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Kala Azar- Reason to Resurge

HISTORY:
Kala Azar, which means Black Fever in Urdu, has been reported in India since 182
4 when an outbreak was recorded in Jessore (now in Bangladesh). There was disagr
eement about which epidemics were Kala Azar and which Malaria at first. One epid
emic resulted in 750,000 people dying over three years. Kala azar spread to Assa
m in 1869 and to Bihar as well. Leishman and Donovan identified the parasite in
Calcutta and Madras in 1903. Kala Azar also came to be called visceral leishmani
asis. Dr UN Brahmachari discovered the medicine Urea Stibamine. Sinton published
maps in 1925 showing that the sandfly and Kala Azar had a similar geographic di
stribution. But it was only in 1940 that it was recognized that the sandfly carr
ied this disease. Epidemics recurred up to 1946.
As a result of National Malaria Programme spraying of DDT from 1953 Kala Azar wa
s hardly seen between the 1955 and 1974. Residual spraying with DDT was stopped
in 1964. Parasites of Kala Azar probably remained in the community in the form o
f skin lesions called PKDL during these years. These PKDL cases were seen by the
Leprosy Mission Hospital at Muzaffarpur. Kala Azar affected children were also
seen by the Paediatrics Department of Patna Medical College. There was an increa
se in cases seen at School of Tropical Medicine Calcutta in 1971. 40 cases of Ka
la Azar were reported from Bihar in 1974. In 1977 a survey done by National Ins
titute of Communicable Disease estimated 70,000 cases in Bihar. Cases also incre
ased in Bangladesh after 1973. A factor that may have had a role was the large s
cale displacement during the liberation struggle of 1971. Sirajganj district in
the Pabna region had a large outbreak in 1980.
RECENT TRENDS:
The disease spread from the districts around Muzaffarpur(Bihar) to the eastern d
istricts around Purnea. In 1984 some patients were reported south of the Ganges
by a Catholic health project in Sahebganj (which is now in Jharkhand). A survey
by an enterprising government doctor in 1987 uncovered 56 patients were from a s
ingle village Mungra(total population 100). There were 3100 patients in the hill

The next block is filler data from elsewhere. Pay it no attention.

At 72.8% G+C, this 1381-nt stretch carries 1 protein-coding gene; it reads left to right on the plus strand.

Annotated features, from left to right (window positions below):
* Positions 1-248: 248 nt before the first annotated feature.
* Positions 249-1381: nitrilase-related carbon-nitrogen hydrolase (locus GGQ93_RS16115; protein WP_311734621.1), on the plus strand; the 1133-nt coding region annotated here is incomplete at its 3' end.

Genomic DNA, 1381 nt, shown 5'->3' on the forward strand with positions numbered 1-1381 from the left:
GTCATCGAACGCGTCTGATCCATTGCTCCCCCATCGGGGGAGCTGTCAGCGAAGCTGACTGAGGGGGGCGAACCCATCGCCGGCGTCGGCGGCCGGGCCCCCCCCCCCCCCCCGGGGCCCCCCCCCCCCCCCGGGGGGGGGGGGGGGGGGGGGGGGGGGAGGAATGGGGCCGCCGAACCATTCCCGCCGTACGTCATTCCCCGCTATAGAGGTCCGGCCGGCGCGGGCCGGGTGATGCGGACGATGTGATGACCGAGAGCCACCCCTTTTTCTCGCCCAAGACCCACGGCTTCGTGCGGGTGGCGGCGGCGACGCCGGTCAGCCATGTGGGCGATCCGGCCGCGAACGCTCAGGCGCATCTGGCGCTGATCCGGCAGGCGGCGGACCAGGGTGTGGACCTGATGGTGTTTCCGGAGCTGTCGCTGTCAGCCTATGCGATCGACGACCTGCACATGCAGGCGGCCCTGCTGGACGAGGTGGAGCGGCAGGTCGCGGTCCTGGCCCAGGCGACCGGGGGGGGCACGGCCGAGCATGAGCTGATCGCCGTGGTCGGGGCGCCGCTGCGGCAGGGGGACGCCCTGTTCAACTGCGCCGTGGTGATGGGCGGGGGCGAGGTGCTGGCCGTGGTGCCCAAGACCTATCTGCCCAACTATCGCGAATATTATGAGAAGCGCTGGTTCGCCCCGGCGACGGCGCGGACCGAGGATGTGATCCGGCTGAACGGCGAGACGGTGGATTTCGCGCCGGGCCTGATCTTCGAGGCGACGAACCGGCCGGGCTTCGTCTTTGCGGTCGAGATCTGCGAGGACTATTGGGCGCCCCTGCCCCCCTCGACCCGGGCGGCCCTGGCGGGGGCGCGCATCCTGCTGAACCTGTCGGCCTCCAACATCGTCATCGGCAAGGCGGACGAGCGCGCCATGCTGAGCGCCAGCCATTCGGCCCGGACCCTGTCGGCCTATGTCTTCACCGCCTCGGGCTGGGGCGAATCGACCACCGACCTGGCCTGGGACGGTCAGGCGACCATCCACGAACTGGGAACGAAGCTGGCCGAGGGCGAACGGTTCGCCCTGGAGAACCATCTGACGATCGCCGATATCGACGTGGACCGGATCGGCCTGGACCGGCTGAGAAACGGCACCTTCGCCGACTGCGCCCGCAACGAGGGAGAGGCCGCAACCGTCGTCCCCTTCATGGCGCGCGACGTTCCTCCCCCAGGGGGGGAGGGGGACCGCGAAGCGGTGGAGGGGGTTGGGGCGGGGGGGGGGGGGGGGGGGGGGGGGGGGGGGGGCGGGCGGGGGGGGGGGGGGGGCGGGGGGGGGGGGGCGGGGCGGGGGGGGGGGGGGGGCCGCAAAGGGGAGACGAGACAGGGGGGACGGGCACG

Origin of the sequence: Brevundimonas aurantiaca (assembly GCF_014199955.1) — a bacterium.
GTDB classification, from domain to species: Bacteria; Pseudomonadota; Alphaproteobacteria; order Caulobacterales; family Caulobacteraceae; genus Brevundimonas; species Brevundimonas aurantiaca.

block of Borio. Sahebganj district as a whole had 5887 cases and it now became
the Kala Azar capital of the world. According to Manson's Textbook of Tropical D
isease Kala Azar spreads slowly- it travels 10 miles a year. In 1994 a Kala Azar
camp in the sleepy market town of Litipara (50km south of Mungra) drew 300 peop
le, mostly Santals and Maltos. 65 of them were proved to have the disease. A sur
vey by the School of Tropical Medicine around Satia village of Litipara in 1994
showed that 16% of the population had been affected by Kala Azar while as many a
s 45% of those tested had malaria parasites in their blood. This was the first s
tudy of coexistence of malaria and Kala Azar.
In 2000 a study by R Patil showed that the Annual Rate of Infection in villages
near Satia was around 4% among those under forty years old. Above this age the A
RI was 0.8%. There was already 19% Cumulative Incidence among children up to ten
years, around 64% between eleven and forty years, and 36% among those above for
ty. The data suggested that the epidemic might continue among the younger childr
en.
INCREASE IN THE TWENTY FIRST CENTURY:
There was an increase in reported cases in Jharkhand from 469 in 2000 to over 21
59 in 2003 when drugs were available. In 2003 there was an increase in cases rep
orted from Bihar too- from 9684 in 2002 to 13960 in 2003.
Cases from Pathna Block increased from 94 in 2000 to 206 in 2001 and 327 up to S
eptember 2002 at Holy Cross dispensary in Sahebganj District. The entire distric
t reported only 370 cases in 2000 while this dispensary alone recorded 223 cases
from different blocks.
Data from Sundarpahari block of Godda shows that patients increased in governmen
t PHC facilities from 85 in 2001 to 129 in 2002 and 251 in 2003(up to September)
. In contrast there were 283 patients in 2001,177 in 2002 and 163 in 2003(up to
September) in NGO Dispensaries in the same block (compilation by Somik Banerjee,
PRADAN Sundarpahari). Though there is a list of 364 patients belonging to this
block up to September 2003, the District Malaria Office gave a report for just 3
73 cases in December 2003. Possibly some of the NGO data did not get counted.
WHAT CAN A PHC DO IN AN EPIDEMIC OF THIS SIZE?
There were 87,536 people in Litipara Block in 2001. About 24,000 of them are chi